Positive Peer Pressure
By Rachel Schepp
It was a beautiful sunlit afternoon when our villagers gathered in the grassy field to watch and share in the ceremony of baptism. There was no plan or program, and no one really knew how the day would unfold.
To begin, our village leaders huddled together along the side of our large circle of people talking with one another. We watched as they exchanged hugs with one another, and we could see tenderness in their eyes. Next they were kneeling and praying over the waters that would soon cleanse many hearts that chose to be baptized on that special day. Songs were sung, hands were raised, and some bowed low in reverence of and belief in the One who is capable of washing away the old and making all things new.
Prior to this day, there were several meetings where baptism was discussed by the people interested and the shepherds of our village. There were newcomers as well as veterans and some young people desiring to make a commitment to God. It was an exciting day for everyone as we watched God moving on one heart after another.
It is probably important to back up even before the baptism meetings to say that there had been a great struggle among our young people in the village. Some wondered whether they really wanted to follow God at all. They were coming to a place in their life where they needed to make a clear choice. Many of them had been born into our village, which of course does not mean that they will choose to stay here forever. There is a whole world out there calling them and tempting them, and they would have to be dead in order to not be curious of what that world is all about.
As parents of the village, we do not wish to withhold exposure of the world to our young people. However, we desire that our children would grow spiritually, and therefore we feel that immersing them in the things of the world would be harmful to their spirits. The world is full of music, movies, television, technology and much more which carries the spirit of the age rather than the spirit of God. It is easy to reach for the spirit of the age because it is everywhere you go and everywhere you look. It is difficult, if not nearly impossible, to pick up a book or magazine, for instance, that is going to build up your young person's spirit. Have you ever been through the grocery store checkout counter and read a spirit-building magazine entitled The Beauty Within, with articles like, "10 Ways to Dress More Modestly Without Looking Like a Frump" or "How to Let Your Spirits Shine More Than Your Make-up"? Or maybe a magazine titled Real Strength, which asks you real questions that make you think, such as, "What does it mean to be good rather than look good?" Or, "Is your spirit larger than your biceps?" Or maybe something like, "Being cool or being fools for Christ; which do you choose?"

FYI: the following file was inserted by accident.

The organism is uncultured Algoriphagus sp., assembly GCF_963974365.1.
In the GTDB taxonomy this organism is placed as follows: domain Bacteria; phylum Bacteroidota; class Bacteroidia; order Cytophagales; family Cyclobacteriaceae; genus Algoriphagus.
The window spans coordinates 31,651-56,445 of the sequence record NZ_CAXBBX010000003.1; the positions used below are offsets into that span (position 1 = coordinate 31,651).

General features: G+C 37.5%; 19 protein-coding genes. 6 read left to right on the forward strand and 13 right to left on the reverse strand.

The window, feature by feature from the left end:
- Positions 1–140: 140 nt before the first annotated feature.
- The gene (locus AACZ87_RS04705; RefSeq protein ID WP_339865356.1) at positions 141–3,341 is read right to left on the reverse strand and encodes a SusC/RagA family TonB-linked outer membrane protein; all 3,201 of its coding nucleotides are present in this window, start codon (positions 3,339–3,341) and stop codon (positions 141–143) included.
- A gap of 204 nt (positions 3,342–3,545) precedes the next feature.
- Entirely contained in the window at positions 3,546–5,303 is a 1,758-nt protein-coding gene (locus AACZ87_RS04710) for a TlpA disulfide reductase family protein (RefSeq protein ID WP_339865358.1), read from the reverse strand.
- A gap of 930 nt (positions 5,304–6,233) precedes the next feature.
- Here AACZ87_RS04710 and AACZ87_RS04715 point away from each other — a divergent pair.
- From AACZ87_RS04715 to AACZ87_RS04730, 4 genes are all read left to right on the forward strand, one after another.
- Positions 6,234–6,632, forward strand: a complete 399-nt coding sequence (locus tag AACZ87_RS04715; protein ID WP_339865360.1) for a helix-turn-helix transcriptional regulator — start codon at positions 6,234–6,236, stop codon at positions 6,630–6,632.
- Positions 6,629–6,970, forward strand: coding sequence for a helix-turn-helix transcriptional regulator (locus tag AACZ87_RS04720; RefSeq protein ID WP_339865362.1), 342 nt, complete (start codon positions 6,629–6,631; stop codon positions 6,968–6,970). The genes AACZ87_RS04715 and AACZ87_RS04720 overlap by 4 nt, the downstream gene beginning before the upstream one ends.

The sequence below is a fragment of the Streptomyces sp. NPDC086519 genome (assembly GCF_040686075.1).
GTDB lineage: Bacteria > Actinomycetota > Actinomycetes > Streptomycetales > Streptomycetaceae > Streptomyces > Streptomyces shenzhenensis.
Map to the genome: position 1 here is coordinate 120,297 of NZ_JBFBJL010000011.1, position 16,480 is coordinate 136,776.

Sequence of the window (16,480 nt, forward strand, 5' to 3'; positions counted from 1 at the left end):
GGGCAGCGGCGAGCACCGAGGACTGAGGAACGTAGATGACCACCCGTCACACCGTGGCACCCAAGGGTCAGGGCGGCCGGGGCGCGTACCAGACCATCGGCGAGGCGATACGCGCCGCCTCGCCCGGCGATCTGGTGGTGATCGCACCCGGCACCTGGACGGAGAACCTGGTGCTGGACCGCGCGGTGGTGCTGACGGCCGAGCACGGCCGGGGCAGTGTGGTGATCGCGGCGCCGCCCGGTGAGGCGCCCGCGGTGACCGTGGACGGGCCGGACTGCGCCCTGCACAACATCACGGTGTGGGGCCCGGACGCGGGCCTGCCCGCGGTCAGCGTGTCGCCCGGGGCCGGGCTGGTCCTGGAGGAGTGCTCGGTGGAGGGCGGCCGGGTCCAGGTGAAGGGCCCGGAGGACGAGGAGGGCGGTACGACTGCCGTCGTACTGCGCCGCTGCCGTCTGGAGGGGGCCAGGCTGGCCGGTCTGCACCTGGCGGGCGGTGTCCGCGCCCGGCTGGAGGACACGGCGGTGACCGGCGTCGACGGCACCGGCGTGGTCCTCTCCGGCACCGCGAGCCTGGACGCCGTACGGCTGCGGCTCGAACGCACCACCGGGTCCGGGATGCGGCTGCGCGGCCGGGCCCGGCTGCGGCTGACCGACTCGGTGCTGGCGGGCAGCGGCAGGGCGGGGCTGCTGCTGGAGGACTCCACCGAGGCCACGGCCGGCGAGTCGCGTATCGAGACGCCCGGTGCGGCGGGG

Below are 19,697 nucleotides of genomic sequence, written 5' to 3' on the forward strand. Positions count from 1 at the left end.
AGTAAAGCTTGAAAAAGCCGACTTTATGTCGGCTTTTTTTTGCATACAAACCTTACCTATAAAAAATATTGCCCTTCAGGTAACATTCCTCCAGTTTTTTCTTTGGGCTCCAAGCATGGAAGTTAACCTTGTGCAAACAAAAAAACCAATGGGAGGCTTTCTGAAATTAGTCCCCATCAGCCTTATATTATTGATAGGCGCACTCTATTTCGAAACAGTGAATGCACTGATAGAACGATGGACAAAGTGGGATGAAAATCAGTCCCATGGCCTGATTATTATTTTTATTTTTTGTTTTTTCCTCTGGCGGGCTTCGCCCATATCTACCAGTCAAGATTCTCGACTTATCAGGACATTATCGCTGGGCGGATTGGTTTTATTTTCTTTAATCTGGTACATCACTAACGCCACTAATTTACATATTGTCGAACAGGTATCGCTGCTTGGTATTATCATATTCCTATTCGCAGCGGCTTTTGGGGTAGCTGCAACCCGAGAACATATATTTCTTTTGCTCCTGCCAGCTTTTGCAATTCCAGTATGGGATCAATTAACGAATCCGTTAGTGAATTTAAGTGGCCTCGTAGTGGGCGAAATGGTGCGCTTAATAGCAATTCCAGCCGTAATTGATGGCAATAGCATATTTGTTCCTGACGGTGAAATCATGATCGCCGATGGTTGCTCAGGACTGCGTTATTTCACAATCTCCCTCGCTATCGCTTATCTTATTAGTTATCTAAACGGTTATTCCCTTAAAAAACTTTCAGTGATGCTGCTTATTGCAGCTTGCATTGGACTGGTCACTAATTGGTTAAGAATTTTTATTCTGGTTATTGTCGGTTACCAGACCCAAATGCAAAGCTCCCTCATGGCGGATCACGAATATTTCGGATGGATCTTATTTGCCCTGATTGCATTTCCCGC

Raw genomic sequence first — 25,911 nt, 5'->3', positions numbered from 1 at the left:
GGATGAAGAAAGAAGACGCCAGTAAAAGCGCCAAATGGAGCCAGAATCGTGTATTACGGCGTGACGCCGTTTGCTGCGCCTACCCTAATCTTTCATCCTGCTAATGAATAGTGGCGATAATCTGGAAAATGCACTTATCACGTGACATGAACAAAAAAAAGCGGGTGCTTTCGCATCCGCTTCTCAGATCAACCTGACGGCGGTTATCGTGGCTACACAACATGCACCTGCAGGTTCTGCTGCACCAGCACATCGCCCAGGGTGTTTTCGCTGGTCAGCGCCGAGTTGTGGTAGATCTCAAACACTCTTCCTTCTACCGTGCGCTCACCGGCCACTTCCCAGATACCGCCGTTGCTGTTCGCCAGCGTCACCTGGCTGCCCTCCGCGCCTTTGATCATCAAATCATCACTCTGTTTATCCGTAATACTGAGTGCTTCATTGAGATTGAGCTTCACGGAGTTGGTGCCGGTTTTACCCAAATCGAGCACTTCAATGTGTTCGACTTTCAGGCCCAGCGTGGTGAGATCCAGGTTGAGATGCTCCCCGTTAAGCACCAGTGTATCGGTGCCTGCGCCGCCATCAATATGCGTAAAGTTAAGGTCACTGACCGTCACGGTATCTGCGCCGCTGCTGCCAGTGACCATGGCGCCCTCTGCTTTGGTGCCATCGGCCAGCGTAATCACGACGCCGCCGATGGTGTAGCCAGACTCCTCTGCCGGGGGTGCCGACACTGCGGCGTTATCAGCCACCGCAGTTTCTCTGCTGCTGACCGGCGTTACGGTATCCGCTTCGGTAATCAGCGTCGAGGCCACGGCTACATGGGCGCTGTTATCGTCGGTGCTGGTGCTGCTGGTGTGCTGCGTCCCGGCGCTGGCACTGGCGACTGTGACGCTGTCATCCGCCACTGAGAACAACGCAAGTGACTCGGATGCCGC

Like I was saying, as parents we have good reason to desire that our young people to be immersed in the waters of baptism and the Spirit of God, rather than be immersed into worldliness and the spirit of the age, so we do our best to educate our young people about God, Love and spiritual life. At the same time we teach them about the world, self and the spirit of the age. Therefore, our young people will be equipped to make a choice when the time comes for them to do so. As well as educating our young people, we find it most important for us to be walking what we are talking and making the same choices that we are hoping and expecting our young people to make.
Back to the baptism. We watched our young people and rejoiced as each one came forward and expressed their desire to be baptized. There was only a few that we expected to be baptized on that day. However, after a few came forward, so came a few more, and then a few more until the leaders started telling some of the younger children that we thought it might be best to wait until next time.
We, the parents were rejoicing and delighted as each one came forward as if each son or daughter was our very own natural born child. All our worries about our young people were washed away from us on that day. We are very pleased and proud of them. We love them more than anything, and it is for them that we will labor to follow God with our whole heart. 26 of our young people were baptized, ranging from age 13 to 18. We are greatly encouraged, knowing we did not do this, but God Himself moved on the hearts of our children. Their choices were good, and in making them they have become a role model for the children following them. Now that's what I call positive peer pressure!